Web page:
Turkey Earthquake Videos Show Buildings Collapse Like a 'House of Cards'

Videos on social media show the devastation caused by a powerful 7.8 magnitude earthquake that hit southern Turkey and northern Syria early Monday.

The quake has killed at least 360 people and many more were injured as buildings collapsed across the region, with the toll expected to rise as rescue workers searched through the rubble.

It was centered about 20 miles from the city of Gaziantep, a major Turkish provincial capital, about 60 miles from the Syrian border, the U.S. Geological Survey said.

rescuers search rubble
A video grab from AFP TV shows rescuers in Diyarbakir searching for victims of the 7.8-magnitude earthquake that hit southern Turkey and northern Syria on February 6, 2023. Mahmut Bozarslan/AFPTV/AFP via Getty Images

More than two dozen aftershocks followed, the strongest of them measuring 6.7.

Turkish President Recep Tayyip Erdogan said on Twitter that "search and rescue teams were immediately dispatched" to the areas hit by the quake.

"We hope that we will get through this disaster together as soon as possible and with the least damage," he wrote.

Some have shared videos and photos on Twitter, capturing the moment the earthquake struck and the devastation it caused.

Buildings collapsed like a "house of cards," one Twitter user noted alongside a clip of damage in one street.

Journalist Joyce Karam shared a video posted showing the devastation in the city of Iskenderun, in Hatay province, describing "absolutely horrific scenes."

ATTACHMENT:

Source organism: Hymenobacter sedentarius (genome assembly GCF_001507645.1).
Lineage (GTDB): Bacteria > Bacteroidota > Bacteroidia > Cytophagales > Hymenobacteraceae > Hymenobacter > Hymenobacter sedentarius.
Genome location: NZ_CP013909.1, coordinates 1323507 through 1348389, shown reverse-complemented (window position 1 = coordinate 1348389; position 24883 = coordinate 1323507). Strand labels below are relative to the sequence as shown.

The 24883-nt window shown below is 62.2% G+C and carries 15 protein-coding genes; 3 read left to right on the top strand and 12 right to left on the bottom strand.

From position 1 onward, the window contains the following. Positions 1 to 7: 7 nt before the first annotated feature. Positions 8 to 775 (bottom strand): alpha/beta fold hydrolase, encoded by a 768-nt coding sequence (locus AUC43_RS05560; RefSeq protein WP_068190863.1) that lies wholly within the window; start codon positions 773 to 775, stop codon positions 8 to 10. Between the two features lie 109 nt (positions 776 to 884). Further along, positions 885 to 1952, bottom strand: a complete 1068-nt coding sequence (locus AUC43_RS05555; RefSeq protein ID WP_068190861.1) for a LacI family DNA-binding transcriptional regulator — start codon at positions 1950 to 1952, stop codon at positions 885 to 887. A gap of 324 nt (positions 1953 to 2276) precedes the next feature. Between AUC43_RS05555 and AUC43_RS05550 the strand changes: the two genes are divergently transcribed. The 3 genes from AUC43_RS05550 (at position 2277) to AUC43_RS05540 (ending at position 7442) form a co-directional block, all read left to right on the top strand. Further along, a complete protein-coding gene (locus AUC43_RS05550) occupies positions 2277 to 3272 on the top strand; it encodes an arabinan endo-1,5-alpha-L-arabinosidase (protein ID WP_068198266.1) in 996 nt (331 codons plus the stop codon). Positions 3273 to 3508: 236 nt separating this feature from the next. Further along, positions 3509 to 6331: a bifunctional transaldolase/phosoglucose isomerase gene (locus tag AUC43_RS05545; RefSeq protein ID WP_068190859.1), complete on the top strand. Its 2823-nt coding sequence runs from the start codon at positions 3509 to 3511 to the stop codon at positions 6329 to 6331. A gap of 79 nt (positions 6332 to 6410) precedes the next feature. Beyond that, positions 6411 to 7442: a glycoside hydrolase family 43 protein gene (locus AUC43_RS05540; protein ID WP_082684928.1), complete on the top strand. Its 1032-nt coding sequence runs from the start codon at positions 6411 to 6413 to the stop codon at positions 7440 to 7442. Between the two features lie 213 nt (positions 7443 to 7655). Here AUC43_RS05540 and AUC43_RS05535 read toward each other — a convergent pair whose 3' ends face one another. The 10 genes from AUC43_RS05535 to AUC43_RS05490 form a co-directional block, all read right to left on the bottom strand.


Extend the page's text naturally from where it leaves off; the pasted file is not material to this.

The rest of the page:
Photos and videos showed the quake heavily damaged Gaziantep's most famous landmark—its historic castle perched atop a hill in the center of the city. Parts of the walls and watch towers of the fortress were leveled, images showed.

One photo circulating on Twitter showed large cracks that have formed in a road in Elbistan, in southern Turkey and the Greek Orthodox Archdiocese in Aleppo, Syria, shared photos showing blocks of stone that had crashed down onto the floor of a church.

Locals have described the fear and confusion they felt as the major quake hit in the early hours of Monday morning.

"I have never felt anything like it in the 40 years I've lived," Erdem, a resident of Gaziantep who did not give his last name, told Reuters. "We were shaken at least three times very strongly, like a baby in a crib."

The United States was "profoundly concerned" about the quake in Turkey and Syria and was monitoring events closely, White House national security adviser Jake Sullivan said in a statement.

"We stand ready to provide any and all needed assistance," Sullivan said. "President Biden has directed USAID and other federal government partners to assess U.S. response options to help those most affected."